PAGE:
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Occup Environ Med. 2012 Dec;69(12):916-24. doi: 10.1136/oemed-2011-100600. Epub 2012 Oct 26.

Association between long-term exposure to air pollution and specific causes of mortality in Scotland.

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  • 1Department of Civil Engineering, University of Strathclyde, John Anderson Building, 107 Rottenrow, Glasgow G4 0NG, UK.

Abstract

OBJECTIVE:

This study investigated the association between long-term exposure to black smoke (BS) air pollution and mortality in two related Scottish cohorts with 25 years of follow-up.

METHODS:

Risk factors were collected during 1970-1976 for 15331 and 6680 participants in the Renfrew/Paisley and Collaborative cohorts respectively. Exposure to BS during 1970-1979 was estimated by inverse-distance weighted averages of observed concentrations at monitoring sites and by two alternative spatial modelling approaches which included local air quality predictors (LAQP).

RESULTS:

Consistent BS-mortality associations (per 10 μg m(-3) increment in 10-year average BS) were observed in the Renfrew/Paisley cohort using LAQP-based exposure models (all-cause mortality HR 1.10 (95% CI 1.04 to 1.17); cardiovascular HR 1.11 (1.01 to 1.22); ischaemic heart disease HR 1.13 (1.02 to 1.25); respiratory HR 1.26 (1.02 to 1.28)). The associations were largely unaffected by additional adjustment for area-level deprivation category. A less consistent and generally implausible pattern of cause-specific BS-mortality associations was found for inverse-distance averaging of BS concentrations at nearby monitoring sites. BS-mortality associations in the Collaborative cohort were weaker and not statistically significant.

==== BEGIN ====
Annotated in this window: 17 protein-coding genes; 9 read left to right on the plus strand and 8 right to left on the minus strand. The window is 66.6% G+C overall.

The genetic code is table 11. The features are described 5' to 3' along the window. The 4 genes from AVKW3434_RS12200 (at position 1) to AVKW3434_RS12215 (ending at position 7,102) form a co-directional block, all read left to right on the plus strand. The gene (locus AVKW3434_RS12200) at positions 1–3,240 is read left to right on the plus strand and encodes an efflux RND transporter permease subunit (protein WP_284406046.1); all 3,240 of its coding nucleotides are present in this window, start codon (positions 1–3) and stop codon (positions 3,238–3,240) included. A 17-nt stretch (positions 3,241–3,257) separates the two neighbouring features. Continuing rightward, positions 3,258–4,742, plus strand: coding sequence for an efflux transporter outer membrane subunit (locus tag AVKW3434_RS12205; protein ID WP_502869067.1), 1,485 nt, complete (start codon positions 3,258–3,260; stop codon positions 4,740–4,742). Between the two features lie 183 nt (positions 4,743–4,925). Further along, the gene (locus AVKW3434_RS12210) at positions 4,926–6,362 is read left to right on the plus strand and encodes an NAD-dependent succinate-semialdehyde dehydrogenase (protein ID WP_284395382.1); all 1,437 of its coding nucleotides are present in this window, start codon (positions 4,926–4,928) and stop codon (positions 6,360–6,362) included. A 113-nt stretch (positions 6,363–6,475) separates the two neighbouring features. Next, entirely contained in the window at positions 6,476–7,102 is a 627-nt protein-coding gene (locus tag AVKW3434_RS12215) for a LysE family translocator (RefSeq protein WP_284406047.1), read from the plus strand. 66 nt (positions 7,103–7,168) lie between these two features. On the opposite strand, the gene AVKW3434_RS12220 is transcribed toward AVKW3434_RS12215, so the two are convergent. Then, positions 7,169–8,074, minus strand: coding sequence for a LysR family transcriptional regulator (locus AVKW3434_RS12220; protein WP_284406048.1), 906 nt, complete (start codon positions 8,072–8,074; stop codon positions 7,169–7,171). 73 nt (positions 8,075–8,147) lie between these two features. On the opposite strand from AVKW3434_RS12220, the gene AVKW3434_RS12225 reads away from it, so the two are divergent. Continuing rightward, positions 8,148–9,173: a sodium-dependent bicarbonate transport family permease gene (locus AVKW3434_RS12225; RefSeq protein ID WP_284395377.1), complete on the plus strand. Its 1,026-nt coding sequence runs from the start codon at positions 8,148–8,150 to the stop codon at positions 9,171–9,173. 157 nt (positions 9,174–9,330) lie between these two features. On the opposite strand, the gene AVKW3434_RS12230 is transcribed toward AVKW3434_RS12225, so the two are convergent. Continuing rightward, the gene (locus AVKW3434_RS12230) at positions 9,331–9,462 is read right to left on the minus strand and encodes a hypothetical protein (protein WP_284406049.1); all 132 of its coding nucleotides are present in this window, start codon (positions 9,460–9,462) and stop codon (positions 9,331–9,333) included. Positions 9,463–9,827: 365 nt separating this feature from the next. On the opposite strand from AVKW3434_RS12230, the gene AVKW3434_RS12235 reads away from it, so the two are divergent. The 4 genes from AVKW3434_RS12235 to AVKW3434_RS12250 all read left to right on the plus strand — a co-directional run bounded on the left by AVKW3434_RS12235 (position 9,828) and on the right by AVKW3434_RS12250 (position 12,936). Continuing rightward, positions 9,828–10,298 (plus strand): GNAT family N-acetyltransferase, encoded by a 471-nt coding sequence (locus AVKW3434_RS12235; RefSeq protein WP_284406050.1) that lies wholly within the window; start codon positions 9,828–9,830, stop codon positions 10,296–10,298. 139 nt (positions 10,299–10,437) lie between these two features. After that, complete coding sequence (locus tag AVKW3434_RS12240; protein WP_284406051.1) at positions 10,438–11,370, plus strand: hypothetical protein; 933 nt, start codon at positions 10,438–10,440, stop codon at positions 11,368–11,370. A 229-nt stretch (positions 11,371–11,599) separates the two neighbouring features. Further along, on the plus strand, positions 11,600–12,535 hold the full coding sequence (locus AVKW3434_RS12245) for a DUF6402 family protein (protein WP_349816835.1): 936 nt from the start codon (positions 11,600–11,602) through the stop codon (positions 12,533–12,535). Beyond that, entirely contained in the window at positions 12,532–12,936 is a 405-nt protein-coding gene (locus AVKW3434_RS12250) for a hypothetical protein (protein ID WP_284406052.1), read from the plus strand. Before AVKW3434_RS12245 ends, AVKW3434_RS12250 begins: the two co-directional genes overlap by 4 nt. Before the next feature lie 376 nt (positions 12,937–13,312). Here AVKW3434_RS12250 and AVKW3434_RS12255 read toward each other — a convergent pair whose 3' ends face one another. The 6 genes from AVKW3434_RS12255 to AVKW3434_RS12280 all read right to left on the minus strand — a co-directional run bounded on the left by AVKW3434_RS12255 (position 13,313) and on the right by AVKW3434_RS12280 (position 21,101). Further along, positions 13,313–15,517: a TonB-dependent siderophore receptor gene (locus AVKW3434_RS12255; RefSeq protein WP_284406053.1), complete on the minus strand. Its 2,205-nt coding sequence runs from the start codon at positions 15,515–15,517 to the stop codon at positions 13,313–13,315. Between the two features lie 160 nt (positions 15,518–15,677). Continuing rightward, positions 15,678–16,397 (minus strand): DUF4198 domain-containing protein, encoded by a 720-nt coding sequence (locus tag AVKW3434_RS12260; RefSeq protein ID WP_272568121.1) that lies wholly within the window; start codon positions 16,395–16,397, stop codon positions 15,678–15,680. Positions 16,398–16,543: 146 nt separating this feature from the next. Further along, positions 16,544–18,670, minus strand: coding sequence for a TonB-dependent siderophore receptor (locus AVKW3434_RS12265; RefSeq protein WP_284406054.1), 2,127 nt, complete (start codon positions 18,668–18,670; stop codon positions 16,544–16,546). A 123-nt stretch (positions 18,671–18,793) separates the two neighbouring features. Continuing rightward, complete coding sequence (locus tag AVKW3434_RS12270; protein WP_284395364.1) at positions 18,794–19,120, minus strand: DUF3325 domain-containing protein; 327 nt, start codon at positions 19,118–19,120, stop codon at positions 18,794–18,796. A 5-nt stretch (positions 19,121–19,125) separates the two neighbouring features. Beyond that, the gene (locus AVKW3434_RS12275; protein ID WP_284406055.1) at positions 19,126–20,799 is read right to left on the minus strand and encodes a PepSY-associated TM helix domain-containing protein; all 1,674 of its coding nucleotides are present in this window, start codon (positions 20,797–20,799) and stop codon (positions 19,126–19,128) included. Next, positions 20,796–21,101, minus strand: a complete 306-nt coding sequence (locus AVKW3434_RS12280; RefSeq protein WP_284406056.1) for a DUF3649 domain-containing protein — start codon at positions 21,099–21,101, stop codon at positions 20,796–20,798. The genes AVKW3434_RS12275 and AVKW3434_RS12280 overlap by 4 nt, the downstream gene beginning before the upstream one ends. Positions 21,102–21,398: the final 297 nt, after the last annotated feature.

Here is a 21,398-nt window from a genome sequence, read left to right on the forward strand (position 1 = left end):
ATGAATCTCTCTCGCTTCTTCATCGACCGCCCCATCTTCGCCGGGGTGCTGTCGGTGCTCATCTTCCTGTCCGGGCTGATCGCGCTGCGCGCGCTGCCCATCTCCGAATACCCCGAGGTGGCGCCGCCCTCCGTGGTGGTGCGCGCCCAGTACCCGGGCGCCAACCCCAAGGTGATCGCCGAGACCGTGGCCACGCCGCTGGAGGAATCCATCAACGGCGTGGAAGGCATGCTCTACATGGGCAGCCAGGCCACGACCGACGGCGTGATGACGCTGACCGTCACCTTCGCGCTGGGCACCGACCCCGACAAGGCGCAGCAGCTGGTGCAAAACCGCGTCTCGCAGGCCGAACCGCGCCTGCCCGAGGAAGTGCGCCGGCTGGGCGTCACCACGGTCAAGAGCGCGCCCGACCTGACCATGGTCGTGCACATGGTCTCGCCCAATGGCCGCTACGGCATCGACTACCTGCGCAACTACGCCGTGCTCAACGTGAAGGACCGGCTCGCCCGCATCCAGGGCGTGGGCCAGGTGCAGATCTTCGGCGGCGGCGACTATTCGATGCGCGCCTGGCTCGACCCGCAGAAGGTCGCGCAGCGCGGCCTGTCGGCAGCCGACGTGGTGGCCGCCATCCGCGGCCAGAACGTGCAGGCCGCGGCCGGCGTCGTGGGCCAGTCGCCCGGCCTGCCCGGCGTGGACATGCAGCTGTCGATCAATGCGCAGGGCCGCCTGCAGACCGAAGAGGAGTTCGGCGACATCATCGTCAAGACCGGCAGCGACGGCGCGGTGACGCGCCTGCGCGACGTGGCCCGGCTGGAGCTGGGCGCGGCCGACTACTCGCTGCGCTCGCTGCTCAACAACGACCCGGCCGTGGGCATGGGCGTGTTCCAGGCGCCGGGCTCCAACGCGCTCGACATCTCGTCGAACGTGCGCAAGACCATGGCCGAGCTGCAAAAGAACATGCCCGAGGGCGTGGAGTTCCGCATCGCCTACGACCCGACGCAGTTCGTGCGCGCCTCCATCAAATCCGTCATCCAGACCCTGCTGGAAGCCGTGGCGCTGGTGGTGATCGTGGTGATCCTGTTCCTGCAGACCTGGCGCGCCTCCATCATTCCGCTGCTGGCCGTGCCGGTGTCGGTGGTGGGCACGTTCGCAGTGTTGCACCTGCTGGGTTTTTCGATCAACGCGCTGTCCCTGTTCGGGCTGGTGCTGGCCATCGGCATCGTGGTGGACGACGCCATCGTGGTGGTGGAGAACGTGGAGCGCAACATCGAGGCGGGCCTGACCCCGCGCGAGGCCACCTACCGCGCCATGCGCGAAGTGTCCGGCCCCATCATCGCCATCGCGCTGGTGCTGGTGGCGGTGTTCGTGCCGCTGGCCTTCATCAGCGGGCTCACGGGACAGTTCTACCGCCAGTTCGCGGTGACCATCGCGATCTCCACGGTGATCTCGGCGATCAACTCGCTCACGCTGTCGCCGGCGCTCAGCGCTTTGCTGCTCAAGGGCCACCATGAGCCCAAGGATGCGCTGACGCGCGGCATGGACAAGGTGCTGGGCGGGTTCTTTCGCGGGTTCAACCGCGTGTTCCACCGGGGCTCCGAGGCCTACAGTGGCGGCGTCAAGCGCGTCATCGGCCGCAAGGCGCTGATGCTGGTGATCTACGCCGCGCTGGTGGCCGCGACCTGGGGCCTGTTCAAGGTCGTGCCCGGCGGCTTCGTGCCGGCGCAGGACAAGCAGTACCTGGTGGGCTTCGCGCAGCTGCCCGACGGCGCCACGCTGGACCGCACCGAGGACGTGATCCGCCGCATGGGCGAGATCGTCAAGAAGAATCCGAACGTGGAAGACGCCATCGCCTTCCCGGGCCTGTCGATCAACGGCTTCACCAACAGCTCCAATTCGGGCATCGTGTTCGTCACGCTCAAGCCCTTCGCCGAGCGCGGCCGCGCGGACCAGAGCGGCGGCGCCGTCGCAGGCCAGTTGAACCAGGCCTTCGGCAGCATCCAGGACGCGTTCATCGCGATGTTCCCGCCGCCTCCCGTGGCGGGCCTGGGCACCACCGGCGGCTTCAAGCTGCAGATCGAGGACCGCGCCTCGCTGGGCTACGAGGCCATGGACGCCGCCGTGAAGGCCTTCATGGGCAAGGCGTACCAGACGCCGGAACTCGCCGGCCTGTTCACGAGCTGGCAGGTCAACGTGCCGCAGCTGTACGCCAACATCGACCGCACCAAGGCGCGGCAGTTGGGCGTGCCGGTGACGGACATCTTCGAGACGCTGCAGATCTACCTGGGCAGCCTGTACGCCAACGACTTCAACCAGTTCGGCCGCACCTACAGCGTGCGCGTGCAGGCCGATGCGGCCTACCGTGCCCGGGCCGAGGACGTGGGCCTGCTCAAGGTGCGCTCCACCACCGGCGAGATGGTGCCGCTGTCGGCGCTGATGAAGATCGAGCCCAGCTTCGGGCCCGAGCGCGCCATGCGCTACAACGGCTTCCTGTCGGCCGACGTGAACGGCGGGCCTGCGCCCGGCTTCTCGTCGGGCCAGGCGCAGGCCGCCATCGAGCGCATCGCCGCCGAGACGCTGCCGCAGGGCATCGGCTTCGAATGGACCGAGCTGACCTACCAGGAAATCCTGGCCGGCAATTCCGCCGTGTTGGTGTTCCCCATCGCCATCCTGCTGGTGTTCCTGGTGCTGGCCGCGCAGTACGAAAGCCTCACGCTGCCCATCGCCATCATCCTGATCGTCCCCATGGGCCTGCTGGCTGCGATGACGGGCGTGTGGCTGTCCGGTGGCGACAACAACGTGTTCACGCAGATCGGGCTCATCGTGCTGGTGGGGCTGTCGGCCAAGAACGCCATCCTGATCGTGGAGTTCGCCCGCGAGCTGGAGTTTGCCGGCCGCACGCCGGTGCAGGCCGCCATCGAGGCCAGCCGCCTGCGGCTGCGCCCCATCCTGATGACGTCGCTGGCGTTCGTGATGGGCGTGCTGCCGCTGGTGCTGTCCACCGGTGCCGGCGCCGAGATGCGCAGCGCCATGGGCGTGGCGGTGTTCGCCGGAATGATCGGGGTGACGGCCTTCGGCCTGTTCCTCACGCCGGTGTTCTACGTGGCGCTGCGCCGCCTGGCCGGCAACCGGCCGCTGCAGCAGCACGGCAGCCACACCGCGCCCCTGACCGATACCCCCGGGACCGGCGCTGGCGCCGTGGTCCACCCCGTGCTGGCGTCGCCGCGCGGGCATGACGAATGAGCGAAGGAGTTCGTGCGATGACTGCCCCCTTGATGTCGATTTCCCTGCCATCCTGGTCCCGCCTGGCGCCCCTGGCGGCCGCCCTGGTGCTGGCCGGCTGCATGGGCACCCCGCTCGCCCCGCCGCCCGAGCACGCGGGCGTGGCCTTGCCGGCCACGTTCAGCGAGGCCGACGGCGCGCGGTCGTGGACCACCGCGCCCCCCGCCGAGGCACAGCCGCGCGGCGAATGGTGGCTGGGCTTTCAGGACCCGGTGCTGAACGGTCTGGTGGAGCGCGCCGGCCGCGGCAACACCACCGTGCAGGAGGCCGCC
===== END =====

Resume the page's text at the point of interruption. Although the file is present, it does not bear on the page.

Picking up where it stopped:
CONCLUSIONS:

The association between mortality and long-term exposure to BS observed in the Renfrew/Paisley cohort is consistent with hypotheses of how air pollution may affect human health. The dissimilarity in pollution-mortality associations for different exposure models highlights the critical importance of reliable estimation of exposures on intraurban spatial scales to avoid potential misclassification bias.

[PubMed - indexed for MEDLINE]
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